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Iceland is on fire right now – and we’re talking food rather than erupting volcanoes. This Nordic island used to be something of a culinary joke with every guidebook urging you to eat fermented shark (a delicacy that nobody, except tourists, gets excited about), and to drink Brennivín, an unsweetened schnapps (also known as ‘the Black Death’, which tells you everything you need to know).
But the financial crash in 2008 changed everything. Icelanders could no longer afford to eat the expensive imported goods they’d come to love, so they started looking at the food on their doorstep. Locals began making cheeses, jams, syrups from birch, and meadowsweet cured meats; and embracing Icelandic cuisine, influenced in part by the New Nordic movement.
Top 10 things to eat and drink
Local salt is produced by evaporating seawater using geothermal power. As well as the plain stuff, you can buy salt mixed with black lava (much more delicious than it sounds), or with Arctic thyme and smoked over birch, which is fantastic with eggs.
It’s become a cliché, but it’s still worth having the lobster soup served at Sægreifinn down by the harbour in Reykjavík. It’s not fancy – the place isn’t much more than a shack – but the Icelandic lobster is good, and the soup is heavenly. The other place to try it is at the Hotel Búðir on the Snæfellsnes peninsula in the west of Iceland – but it will cost you a lot more there.
Boiled cod head
This, says chef Gísli Matthías Auðunsson, who came up with the dish when he worked at Matur og Drykkur, is a perfect example of how old Icelandic dishes have been reimagined. The cod head is poached in chicken stock, glazed with a blow torch (it looks like a bronze sea monster) and served with potato salad and lovage, a plant which is hugely popular here. The best bits are the cod cheeks.
With seaweed and angelica as grazing crops, Icelandic lamb is the best I’ve tasted. Old-fashioned dishes include lamb stew (a kind of Icelandic-Irish stew) and smoked lamb (eaten cold with rye flatbread or warm with potatoes and white sauce). Visit sheep farms, such as Bjarteyjarsandur, an hour from the capital, to talk to the farmers and taste their cured lamb, stew and sausages.
One of my favourite things to eat here is the soft, cake-like rye bread, which is slowly cooked underground using geothermal heat. You see loaves of it for sale everywhere and it’s lovely eaten with Icelandic cheeses or rhubarb jam.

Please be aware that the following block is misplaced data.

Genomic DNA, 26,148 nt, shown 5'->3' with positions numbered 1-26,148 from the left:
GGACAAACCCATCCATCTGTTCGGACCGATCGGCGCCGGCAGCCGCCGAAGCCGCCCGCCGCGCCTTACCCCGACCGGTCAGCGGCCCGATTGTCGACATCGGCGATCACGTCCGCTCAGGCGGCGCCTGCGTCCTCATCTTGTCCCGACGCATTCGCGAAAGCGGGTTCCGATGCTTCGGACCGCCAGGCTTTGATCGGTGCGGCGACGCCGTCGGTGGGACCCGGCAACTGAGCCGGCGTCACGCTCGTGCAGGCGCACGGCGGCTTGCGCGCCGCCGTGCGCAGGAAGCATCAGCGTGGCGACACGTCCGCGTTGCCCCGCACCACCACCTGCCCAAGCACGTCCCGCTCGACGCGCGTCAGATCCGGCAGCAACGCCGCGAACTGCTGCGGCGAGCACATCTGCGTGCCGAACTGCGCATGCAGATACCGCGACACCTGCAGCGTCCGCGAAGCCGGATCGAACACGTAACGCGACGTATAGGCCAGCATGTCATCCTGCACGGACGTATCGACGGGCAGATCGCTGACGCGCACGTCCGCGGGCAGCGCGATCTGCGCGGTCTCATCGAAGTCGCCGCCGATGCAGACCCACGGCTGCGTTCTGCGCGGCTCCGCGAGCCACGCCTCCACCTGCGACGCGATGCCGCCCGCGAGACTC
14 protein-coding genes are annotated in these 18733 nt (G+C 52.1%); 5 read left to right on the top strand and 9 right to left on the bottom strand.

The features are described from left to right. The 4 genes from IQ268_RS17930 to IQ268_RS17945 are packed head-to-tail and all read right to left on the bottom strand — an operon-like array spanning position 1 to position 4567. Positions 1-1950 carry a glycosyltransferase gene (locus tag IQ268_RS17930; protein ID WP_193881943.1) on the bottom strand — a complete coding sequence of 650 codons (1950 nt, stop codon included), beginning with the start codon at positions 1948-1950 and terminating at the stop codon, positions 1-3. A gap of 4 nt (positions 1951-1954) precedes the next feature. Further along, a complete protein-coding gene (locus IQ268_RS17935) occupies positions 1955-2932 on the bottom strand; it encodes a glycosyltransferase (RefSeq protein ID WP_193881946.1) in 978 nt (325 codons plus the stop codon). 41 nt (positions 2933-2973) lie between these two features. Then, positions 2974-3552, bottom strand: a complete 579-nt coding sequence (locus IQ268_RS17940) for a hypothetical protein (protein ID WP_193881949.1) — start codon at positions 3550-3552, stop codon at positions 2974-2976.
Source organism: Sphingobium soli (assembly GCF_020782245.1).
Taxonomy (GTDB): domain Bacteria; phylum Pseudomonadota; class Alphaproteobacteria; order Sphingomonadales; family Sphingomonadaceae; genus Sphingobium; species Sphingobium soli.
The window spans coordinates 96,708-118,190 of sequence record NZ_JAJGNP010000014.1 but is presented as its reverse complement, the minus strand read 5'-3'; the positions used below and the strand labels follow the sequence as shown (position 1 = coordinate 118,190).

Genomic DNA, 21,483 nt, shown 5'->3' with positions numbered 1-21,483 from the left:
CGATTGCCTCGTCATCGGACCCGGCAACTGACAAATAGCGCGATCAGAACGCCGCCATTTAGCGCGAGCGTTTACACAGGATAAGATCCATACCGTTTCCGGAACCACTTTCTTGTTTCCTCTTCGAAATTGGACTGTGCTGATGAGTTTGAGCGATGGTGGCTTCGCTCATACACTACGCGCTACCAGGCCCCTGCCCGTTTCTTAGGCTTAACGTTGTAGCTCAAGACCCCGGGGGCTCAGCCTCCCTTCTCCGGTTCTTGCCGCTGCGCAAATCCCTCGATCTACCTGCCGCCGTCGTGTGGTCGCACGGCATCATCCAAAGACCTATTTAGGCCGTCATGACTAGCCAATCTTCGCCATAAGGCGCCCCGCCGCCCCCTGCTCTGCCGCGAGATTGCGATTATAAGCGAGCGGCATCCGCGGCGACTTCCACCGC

Until 1989, beer was outlawed in Iceland, but, making up for lost time, now there are microbreweries all over the place. Most cafés and restaurants have beer on the menu and some offer seasonal ‘tasters’ (five or six served together, particularly great in the summer). Some can be briny, others as floral as meadows.
Icelanders are crazy for liquorice; you’ll find it in cakes, meringues, and even ice cream. Buy the ice cream at Valdis in Reykjavík, or seek out packets of salt liquorice and bars of liquorice-flavoured dark chocolate in any supermarket.
Vodka production is really on the up (and there are some very good ones), but the schnapps and liqueurs, made from botanicals, fruit and birch leaves, are even more distinctive. Try 64° Reykjavík Distillery – the rhubarb liqueur is particularly delicious.
Cinnamon buns and kleina
Cinnamon buns are not specifically Icelandic, but the ones at Brauð & Co in Reykjavík are so good that people queue from 6am for them. For a specifically Icelandic pastry, get kleina, deep-fried doughnuts dusted with cardamom sugar. Go to Sandholt bakery to try them.
You can buy skyr in UK supermarkets, but it isn’t the real deal. Proper skyr (a soft-cheese/yogurt-like product specific to Iceland) is made from a starter from a previous batch and rennet. Sample the difference at cheese workshops run at the Reykjavík deli Búrið.
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Good Food contributing editor Diana Henry is an award-winning food writer. Every month she creates exclusive recipes using seasonal ingredients for Good Food magazine.
Photo credit: Getty Image